Monthly Archives: June 2018

Soda Fountain Magic

Entering Zaharakos Soda Fountain as a preschooler, I knew magic was for real.

I spotted curlicue iron tables and chairs my size. Glass cases held hundreds of chocolates, hard candies and jelly beans. Had I reached heaven early? The adult friend who brought me confirmed this with ice cream I didn’t have to share.

Tired of the rock-hard chair, I pattered across the gleaming black-and-white floor to the counter’s red stools. They turned round and round! My friend’s objection didn’t surprise me. Even if a stool was designed to twirl, grown-ups always said you shouldn’t.

An enormous 1908 orchestrion — a self-playing pipe organ with drums, cymbals and triangles — fascinated me. Did jolly ghosts fill the high-ceilinged room with music?

Occasionally, Mama took us to Zaharakos. How I longed to dig into that pile of roasted cashews! But even a small packet cost too much.

My mother’s generation had frequented the place during their teens, so we cool adolescents of the 1960s avoided the fountain as if it radiated fallout. Still, celebrating my first job, I treated my little sister at Zaharakos.

I said grandly, “Order whatever you want.”

We ate huge sundaes. I played the orchestrion and bought cashews, toasty and delicious beyond belief.

Later, newly engaged, I chose fabulous Zaharakos candies for my future in-laws’ Christmas gift.

Fast-forward a few years to a visit by my mother. Adulting had drained away my coolness, so we visited Zaharakos. The mirrors gleamed, but the near-empty soda fountain’s stained counter, dull woodwork and damaged tin-patterned ceiling didn’t brighten our day.

“Everyone came here after school. ‘Meet you at the Greek’s!’ we’d say.” Mom gazed at the broken orchestrion. “The fountain’s dated now. I guess I am, too.”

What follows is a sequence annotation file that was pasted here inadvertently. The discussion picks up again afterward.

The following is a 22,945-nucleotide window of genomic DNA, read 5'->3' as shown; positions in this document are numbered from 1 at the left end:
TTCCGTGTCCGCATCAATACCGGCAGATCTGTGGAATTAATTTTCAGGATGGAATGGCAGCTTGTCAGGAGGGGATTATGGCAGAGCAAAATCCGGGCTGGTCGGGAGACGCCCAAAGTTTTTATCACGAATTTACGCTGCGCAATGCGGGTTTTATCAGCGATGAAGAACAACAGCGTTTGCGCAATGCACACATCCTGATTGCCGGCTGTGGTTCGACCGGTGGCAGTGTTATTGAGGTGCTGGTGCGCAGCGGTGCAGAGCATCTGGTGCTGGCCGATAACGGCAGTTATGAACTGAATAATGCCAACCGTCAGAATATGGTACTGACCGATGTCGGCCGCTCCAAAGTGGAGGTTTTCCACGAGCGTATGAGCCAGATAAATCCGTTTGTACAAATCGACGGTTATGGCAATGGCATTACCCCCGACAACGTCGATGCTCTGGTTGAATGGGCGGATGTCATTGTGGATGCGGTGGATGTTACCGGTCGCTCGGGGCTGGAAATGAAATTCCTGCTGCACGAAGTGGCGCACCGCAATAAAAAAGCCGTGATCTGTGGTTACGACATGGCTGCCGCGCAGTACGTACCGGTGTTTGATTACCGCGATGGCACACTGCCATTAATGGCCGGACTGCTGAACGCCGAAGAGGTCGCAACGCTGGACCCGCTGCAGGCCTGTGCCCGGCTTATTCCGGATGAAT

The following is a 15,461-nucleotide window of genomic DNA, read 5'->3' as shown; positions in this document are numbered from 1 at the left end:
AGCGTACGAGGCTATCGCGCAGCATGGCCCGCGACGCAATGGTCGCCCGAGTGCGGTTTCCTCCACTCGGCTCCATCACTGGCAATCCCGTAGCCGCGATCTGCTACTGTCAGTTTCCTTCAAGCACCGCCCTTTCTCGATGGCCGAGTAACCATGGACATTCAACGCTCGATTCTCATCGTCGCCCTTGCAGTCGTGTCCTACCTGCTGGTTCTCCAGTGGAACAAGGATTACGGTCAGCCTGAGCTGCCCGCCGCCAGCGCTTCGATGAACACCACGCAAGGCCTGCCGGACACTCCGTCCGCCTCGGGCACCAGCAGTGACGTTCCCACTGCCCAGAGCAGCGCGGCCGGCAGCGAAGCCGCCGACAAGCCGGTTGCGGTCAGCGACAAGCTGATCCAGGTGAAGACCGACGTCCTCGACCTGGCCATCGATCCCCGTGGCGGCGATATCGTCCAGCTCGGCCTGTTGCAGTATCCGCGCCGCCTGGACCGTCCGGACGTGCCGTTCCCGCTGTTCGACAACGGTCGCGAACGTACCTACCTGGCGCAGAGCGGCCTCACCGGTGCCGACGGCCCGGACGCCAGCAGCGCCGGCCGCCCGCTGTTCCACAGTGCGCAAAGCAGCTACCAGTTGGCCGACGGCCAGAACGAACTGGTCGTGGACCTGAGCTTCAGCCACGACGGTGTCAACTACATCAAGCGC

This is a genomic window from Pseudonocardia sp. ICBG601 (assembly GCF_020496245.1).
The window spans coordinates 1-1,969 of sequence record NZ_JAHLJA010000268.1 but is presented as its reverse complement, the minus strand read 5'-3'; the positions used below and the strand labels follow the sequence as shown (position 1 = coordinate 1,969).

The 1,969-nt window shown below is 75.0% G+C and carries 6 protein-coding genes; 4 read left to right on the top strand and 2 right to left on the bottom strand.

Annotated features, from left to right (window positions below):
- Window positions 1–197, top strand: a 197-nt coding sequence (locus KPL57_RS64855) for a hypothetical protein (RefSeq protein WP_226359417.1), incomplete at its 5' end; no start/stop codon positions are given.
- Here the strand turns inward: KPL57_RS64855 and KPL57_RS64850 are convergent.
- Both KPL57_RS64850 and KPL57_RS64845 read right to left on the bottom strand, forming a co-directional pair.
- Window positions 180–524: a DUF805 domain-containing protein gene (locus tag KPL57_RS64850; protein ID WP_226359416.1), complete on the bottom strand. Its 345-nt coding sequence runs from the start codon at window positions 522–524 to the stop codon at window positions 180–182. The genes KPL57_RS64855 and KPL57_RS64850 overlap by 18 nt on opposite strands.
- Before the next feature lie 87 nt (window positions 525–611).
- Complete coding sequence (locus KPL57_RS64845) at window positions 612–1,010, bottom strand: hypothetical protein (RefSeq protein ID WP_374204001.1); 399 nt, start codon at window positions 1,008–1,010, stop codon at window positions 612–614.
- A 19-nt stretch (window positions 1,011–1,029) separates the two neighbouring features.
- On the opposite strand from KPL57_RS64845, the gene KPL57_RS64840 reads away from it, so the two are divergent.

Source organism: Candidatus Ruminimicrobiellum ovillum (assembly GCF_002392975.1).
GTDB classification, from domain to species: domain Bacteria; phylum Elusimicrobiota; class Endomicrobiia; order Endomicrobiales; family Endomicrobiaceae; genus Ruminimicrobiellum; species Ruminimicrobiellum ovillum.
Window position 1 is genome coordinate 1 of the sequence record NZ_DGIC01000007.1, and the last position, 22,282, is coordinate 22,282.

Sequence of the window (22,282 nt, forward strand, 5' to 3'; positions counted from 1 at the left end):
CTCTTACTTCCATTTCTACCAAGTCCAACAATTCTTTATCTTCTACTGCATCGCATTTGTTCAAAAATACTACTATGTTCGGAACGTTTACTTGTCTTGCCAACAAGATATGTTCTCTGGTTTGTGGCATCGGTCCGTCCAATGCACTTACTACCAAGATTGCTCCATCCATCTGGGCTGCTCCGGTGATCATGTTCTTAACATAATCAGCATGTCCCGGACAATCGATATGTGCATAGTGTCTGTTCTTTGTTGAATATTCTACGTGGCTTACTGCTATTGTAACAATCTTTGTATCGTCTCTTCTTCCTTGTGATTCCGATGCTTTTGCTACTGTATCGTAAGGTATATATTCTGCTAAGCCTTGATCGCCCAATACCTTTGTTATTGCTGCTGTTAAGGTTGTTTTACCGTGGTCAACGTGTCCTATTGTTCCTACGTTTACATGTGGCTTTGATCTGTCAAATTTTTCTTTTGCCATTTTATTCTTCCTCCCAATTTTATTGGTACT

Decades later, I shared a similar feeling when visiting the area. I stopped for a treat, but Zaharakos, a landmark since 1900, had closed. The orchestrion? Sold to a California collector.

Not long ago, though, as I traveled past my childhood hometown, something sent me off the interstate.

Miracles do happen.

Inside Zaharakos, red stools flanked gleaming, marble counters, and mirrors glimmered amid rich woodwork. Pint-sized curlicue tables and chairs again held little diners. The original orchestrion played, grand as ever.

I sent yummy birthday chocolates to my mother.

She no longer remembered events of five minutes ago, but she recalled Zaharakos.

The soda fountain had worked its sweet magic once again.

Your Extraordinary Ordinary: What’s your favorite soda fountain treat?

Want to travel back in time? Visit Zaharakos on the Web or plan a trip to experience the magic of their old-fashioned soda fountain: http://www.zaharakos.com/

 

OMG, It’s Monday! Prayer

Dad clowns with his 98-year-old sister and his niece.

O my God, You are the powerful Lord of the universe. Yet, OMG, You also are the Lord of laughter! Thank You for my 90-year-old earthly father who, with every phone call, every visit, never lets me–or anyone else–forget that.

Summer Driving: Going Crazy

Is road construction a good thing?

During my pre-driving days, I liked it, especially on long family trips. Bright-colored signs, flags, cones and barricades broke up eternal stretches of highway. Huge trucks, bulldozers, and graders growled and spouted smoke. Burly men (there were no women road construction workers then) drove the heavy equipment. Jackhammers appeared to enjoy breaking up Planet Earth. Lines of traffic snaked along roads, semitrailers’ air brakes whooshed and horns honked — all very exciting.

Road construction kept Dad and Mom occupied. Flapping maps, they forgot to monitor my siblings and me. When who-was-looking-at-whom crises arose, we kicked each other freely.

Dad’s mutterings soon graduated to addressing aloud the sins of fellow drivers and construction workers. A pastor, he did not swear. Instead, he called them Zeke, Pete, Cedric and Mephibosheth:

“Zeke and Cedric, are you going to yak all day? Or actually work?”

“Look out, Mephibosheth! Somebody else, take the wheel!”

He addressed irritating women drivers as Gertrude. Unless he was really mad. Then they became Sister Shumpett.